John Clark with a shorter than usual piece, but one that I need to write. Last night Beth and I were participants in the annual scholarship event run by our local couples club. We’ve been members for two years, like the members and enjoy most of the monthly gatherings. Last night, we had a local group The Lost and Found Band perform for free at the community center. We charged $6.00, $10.00/couple admission. 37 folks showed up and half of them were members of the club. Nobody was under 40 and possibly none were under 50 (I wasn’t allowed to check IDs). The music was really good, a mix of classic country, classic rock and tunes from the 1950s.
It was the latest example of something that’s really worrisome to me—Anyone under 40 isn’t interested in showing up physically for much these days. Sure, sporting events draw a crowd, but that’s because parents DO support their kids. Go to a Masonic Lodge, Lions Club, Kiwanis, etc. meeting in this area of Maine and count the number of younger (under 50) members. Go to town meeting and count the under 50 crowd, the numbers will be pretty slim.
Informal conversations and personal experience support my concern. Last week I was doing training at a rural high school library. The woman I worked with, doubles as town treasurer, doing most of her second job on Saturday. She’d love to pass it on to someone else, but her town has less than 300 residents and the majority are over 60. Another friend and I chatted at the concert. His Kiwanis Club, in a town of 7200 people, is down to five members and is at risk of joining the dinosaur ranks, even though they hand out a lot of scholarships annually. Another organization which I served as president and treasurer during a twelve year membership on the executive board (Friends of Maine Libraries), just folded because we couldn’t find anyone willing to step up and be a leader.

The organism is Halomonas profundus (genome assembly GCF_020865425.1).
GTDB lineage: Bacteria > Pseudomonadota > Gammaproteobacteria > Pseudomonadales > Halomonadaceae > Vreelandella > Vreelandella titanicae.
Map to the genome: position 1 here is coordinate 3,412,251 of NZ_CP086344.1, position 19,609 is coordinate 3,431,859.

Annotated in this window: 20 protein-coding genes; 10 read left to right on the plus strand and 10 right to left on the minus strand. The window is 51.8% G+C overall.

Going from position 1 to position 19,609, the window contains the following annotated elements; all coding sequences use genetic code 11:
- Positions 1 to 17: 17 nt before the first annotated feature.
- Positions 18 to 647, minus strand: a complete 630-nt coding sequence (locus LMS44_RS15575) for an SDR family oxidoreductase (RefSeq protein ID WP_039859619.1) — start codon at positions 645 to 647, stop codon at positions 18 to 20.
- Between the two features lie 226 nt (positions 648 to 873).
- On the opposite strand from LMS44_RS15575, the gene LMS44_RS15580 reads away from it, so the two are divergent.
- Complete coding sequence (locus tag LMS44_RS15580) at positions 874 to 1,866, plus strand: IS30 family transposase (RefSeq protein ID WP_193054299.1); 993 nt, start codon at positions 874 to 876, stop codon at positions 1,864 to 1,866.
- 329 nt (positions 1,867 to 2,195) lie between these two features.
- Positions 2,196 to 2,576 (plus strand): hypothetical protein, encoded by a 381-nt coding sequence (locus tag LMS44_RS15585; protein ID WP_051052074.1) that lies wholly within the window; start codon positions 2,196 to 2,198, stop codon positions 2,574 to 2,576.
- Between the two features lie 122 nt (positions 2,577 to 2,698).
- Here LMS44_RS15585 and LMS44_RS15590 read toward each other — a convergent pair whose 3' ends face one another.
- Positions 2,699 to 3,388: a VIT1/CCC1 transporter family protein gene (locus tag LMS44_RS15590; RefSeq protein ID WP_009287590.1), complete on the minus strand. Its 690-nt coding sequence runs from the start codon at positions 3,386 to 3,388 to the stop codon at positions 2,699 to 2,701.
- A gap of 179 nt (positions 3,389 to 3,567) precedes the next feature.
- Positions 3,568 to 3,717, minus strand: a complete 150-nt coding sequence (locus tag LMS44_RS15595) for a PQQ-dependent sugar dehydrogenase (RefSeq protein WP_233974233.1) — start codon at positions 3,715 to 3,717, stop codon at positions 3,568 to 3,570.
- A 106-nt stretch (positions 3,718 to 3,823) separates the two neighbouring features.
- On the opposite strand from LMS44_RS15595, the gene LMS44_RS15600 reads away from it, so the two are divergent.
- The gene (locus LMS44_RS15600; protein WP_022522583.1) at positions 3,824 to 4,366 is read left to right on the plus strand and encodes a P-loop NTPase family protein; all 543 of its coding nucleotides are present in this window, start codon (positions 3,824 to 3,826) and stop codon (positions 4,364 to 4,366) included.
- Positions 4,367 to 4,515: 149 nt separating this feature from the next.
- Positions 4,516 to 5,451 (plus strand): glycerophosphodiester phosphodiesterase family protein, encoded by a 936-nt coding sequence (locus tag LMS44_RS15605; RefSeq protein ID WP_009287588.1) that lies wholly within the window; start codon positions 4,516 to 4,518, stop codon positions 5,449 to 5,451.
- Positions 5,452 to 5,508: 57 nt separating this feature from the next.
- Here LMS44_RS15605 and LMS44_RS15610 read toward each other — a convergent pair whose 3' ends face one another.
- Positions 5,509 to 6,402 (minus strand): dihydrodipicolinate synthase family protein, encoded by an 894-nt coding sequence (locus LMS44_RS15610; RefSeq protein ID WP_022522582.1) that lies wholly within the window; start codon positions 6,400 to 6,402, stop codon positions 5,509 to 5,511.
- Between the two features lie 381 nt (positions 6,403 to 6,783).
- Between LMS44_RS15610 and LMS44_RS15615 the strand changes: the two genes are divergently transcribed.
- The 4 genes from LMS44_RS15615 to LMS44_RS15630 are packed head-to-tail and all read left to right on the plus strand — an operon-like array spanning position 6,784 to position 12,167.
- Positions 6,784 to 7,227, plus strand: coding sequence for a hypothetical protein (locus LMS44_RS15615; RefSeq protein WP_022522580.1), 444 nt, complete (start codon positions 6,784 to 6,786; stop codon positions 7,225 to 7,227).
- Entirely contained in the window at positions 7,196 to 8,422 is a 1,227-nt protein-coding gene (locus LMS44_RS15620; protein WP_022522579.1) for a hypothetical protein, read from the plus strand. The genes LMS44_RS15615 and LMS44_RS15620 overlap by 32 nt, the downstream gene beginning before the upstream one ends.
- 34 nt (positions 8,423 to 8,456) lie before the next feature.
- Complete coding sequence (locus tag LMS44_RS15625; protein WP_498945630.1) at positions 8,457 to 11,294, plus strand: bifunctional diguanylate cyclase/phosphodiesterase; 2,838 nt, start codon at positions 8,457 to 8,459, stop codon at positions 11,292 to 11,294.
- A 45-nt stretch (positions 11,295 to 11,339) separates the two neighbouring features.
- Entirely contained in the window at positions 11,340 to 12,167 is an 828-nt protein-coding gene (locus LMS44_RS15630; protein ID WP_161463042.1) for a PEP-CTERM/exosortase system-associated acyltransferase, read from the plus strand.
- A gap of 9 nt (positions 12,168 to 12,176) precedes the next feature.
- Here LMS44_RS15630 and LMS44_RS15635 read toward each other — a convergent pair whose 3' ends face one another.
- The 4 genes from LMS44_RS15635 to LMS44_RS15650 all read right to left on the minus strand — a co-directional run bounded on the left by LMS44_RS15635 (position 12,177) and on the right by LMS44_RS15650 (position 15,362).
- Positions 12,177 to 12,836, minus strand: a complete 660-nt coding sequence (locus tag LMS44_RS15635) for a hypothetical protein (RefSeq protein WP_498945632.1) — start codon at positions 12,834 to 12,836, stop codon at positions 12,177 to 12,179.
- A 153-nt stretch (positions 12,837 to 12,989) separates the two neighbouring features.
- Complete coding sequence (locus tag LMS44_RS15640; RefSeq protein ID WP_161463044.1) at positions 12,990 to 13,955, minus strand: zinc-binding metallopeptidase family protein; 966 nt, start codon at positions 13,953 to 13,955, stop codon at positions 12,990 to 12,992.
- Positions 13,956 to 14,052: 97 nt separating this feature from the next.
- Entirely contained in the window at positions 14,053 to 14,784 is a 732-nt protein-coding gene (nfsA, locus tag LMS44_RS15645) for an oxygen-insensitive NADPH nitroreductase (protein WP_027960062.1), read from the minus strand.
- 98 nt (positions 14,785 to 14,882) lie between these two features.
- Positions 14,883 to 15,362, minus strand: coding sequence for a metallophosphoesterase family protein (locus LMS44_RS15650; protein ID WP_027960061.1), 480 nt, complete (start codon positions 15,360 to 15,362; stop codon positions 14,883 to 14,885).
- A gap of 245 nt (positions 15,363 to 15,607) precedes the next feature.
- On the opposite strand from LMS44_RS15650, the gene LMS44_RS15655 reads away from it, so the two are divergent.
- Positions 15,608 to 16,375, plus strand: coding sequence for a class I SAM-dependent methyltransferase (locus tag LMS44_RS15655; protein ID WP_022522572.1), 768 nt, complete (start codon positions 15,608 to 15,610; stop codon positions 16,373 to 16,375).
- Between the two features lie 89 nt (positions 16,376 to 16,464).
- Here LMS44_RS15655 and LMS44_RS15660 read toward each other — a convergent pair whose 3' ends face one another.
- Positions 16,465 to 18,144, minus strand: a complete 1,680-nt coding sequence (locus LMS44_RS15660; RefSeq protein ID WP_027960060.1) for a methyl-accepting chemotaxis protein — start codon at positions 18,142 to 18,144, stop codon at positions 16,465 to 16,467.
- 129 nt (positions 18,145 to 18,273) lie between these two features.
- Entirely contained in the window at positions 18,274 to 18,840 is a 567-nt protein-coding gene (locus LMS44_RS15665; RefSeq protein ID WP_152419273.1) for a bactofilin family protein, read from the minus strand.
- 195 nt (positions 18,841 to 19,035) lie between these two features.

This ad has been running in our local newspaper for weeks.
Here’s the crux of this issue as I see it. We have two to three generations who now believe everything can be done through social media. Good luck with that, folks. What happens on the day when not one person is willing to be a selectman, budget committee member, or serve on a school board. How about when these folks realize that getting elected to either state or national legislative or senatorial vacancies requires something as rustic as actually knocking on doors and (Egad) having a face-to-face conversation?
There is hope, but many won’t like it or feel comfortable. I was a participant in this years Womens March, and the number of younger folks who gave up a Saturday and come to Augusta was amazing. So were the speakers (some of the best I’ve ever heard at a rally). Emily Cain, head of Emily’s List, had the most heartening statistic in years. More than 26,000 women are planning on running for political office nationwide. So, there are people willing to keep some parts of society working and I can’t wait for this November.